While each quarter (pAda) is a palindrome, it is a 2-dimensional palindrome.

sa mA na yA yA na mA sa

mA ya yA ta ta yA ya mA

na yA sa nA nA sa yA na

yA ta nA la la nA ta yA

yA ta nA la la nA ta yA

na yA sa nA nA sa yA na

mA ya yA ta ta yA ya mA

sa mA na yA yA na mA sa

Reading left to right, top to bottom, right to left, bottom to top, yields the same. You can start from any of the four vertices and then go either vertically or horizontally from each, and the poem shall read the same – there are a total of 8 ways to read it.

To quote an article by Suganthi Krishnamachari in The Hindu,
” ‘Sisupalavadha,’ which picks up the story of Sisupala from the Mahabharata, has verbal embellishments of all sorts. In one verse Magha uses just one consonant! Magha also comes up with the following verse:
sakArana nArakAsa

kAyasAda dasAyakA

rasAhavA vAhasAra

nAdavAda davAdanA

Here you find a palindrome not only when each line is read from left to right and in reverse, but if you invert the lines, you will find that the palindrome works in all four directions. That is why this palindrome is classified as sarvatObhadra — perfect in every direction.

Martin Gardner, whose column on mathematics for Scientific American was hugely popular, devotes an entire chapter to number and language palindromes in his book titled, Mathematical Circus, where he says Magha’s palindrome is the “most complex and exquisite type of palindrome ever invented.” Such an academic interest in Magha is understandable.”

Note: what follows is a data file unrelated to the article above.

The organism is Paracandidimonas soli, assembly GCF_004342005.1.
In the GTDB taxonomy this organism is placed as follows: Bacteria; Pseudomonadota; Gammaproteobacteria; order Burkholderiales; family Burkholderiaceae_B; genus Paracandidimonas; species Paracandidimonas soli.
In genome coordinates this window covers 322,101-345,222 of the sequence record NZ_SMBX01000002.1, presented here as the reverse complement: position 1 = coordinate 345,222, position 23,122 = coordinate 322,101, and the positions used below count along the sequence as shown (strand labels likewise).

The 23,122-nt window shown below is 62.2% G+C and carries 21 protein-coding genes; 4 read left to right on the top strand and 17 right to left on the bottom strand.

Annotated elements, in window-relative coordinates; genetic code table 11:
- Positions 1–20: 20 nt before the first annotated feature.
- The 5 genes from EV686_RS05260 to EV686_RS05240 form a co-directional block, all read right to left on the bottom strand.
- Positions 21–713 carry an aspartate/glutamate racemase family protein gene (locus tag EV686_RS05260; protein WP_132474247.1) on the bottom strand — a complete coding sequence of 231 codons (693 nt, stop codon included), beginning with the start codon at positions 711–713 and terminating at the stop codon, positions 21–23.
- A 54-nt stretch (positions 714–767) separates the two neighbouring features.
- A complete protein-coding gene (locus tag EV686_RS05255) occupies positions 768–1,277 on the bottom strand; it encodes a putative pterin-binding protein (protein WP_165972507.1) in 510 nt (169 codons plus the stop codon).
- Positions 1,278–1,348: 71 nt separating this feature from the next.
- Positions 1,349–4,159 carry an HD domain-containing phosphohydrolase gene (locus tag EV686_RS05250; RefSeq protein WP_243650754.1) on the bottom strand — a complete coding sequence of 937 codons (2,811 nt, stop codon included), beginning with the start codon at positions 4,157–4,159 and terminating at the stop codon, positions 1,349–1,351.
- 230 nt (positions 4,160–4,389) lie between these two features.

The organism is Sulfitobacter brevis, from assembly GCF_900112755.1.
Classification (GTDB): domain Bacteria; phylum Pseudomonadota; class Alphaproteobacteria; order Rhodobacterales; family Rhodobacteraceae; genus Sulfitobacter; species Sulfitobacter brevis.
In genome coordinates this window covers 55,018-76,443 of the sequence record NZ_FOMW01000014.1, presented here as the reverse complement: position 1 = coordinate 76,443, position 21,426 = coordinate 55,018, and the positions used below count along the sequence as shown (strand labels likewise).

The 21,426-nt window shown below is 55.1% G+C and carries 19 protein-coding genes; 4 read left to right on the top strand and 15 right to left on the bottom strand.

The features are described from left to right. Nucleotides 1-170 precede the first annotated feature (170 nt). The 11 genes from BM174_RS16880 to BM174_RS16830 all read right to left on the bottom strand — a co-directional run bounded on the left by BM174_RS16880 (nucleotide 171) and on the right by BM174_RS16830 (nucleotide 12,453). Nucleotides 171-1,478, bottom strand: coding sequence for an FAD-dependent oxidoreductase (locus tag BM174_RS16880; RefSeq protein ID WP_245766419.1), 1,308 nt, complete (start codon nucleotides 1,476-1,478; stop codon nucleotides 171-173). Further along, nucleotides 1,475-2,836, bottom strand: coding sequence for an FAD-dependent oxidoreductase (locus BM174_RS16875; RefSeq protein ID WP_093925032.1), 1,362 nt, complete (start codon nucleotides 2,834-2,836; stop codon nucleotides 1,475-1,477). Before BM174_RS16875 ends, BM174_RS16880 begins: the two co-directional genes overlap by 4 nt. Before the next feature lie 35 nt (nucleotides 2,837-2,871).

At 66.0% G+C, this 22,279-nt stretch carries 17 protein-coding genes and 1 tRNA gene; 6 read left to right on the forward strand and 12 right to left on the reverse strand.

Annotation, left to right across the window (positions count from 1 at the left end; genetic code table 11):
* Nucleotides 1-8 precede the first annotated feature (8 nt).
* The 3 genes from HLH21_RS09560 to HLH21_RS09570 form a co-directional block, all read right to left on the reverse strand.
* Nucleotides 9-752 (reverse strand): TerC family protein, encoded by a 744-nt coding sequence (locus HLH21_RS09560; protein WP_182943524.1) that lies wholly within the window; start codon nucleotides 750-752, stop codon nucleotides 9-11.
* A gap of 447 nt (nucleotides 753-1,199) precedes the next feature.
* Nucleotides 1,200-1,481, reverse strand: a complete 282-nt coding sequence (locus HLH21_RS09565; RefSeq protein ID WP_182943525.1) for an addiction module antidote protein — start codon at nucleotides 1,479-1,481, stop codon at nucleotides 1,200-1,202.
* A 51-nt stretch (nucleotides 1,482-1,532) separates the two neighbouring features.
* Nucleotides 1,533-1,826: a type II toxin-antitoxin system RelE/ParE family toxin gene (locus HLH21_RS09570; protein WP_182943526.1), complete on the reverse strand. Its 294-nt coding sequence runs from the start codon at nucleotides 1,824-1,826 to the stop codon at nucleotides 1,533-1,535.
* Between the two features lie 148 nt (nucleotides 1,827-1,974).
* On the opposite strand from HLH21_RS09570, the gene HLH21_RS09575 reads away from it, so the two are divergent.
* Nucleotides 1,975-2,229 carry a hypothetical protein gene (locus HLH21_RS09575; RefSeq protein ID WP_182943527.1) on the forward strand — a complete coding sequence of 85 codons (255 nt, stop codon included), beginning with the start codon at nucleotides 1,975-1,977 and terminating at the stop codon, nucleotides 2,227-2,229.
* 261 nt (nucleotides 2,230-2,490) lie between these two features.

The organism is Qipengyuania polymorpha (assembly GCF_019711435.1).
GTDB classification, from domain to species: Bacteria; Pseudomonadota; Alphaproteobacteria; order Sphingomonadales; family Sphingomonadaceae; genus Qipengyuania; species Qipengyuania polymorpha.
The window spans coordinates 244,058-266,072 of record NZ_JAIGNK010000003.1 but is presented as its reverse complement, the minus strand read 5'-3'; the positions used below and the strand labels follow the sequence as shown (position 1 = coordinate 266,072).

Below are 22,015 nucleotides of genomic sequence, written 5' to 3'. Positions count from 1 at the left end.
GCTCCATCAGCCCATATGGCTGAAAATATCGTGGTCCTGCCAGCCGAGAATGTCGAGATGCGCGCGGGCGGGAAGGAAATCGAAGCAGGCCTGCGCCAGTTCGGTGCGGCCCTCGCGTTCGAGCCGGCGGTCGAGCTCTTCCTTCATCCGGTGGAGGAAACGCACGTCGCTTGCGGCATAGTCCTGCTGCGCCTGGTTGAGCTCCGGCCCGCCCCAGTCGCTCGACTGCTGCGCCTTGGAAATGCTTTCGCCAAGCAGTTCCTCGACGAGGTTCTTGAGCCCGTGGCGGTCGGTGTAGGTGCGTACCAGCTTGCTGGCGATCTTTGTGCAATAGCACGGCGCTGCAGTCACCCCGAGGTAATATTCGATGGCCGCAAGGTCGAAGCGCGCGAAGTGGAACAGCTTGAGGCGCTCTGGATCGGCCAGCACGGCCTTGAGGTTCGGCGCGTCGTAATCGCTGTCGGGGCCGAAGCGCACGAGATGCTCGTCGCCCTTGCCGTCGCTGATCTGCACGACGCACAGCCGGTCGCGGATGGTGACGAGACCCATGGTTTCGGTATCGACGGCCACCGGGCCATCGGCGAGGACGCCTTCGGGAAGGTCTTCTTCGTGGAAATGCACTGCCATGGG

In Tamil, Thirugnanasambandhar’s Thevaram contains a section called Maalaimaarru thiruppathikam which is full of palindromes.

Raghavayadaviyam is just one of the myriad, varied gemstones that lie carelessly strewn in Sanskrit’s literary treasurery, among those whose successive characters are arranged in the form of a checkered-board, such that it (Turangapadabandh) solves one of the toughest and most intriguing problems of chess – The Knight’s Tour, to one that comprises only of consecutive “ya”s, via those whose characters form elaborate spoked wheels (Chakrabandh), magic squares and full-fledged flowering plants (Pushpaguchchhbandh) by their arrangement on the varnamala, while not only making perfect sense but retaining a distinct artistic merit. Nonetheless, all these linguistic and combinatorial gymnastical tours-de-force were categorised by contemporaries as “adham-kavya” or “inferior/irregular poetry”, trivialised, inferiorised and condescended upon for their seeming lack of focus on convention and maximising the rasas, not that they lacked the latter.

In spite of its elegance, the Raghavayadaviyam is itself a bit obscure and cryptic, and was thus named “dushkar kavya” (inaccessible or hard to approach/attain poetry) by contemporaries, until the poet himself annotated it.

  • Written byPitamber Kaushik

    The author is a freelance journalist and amateur researcher in philosophy and minority studies, having previously written for The Telegraph, The New Delhi Times, The Gulf News, The Sunday Independent, Rising Kashmir, The Quint, Intersectional Feminism India, Sudharma, and The MilliGazette.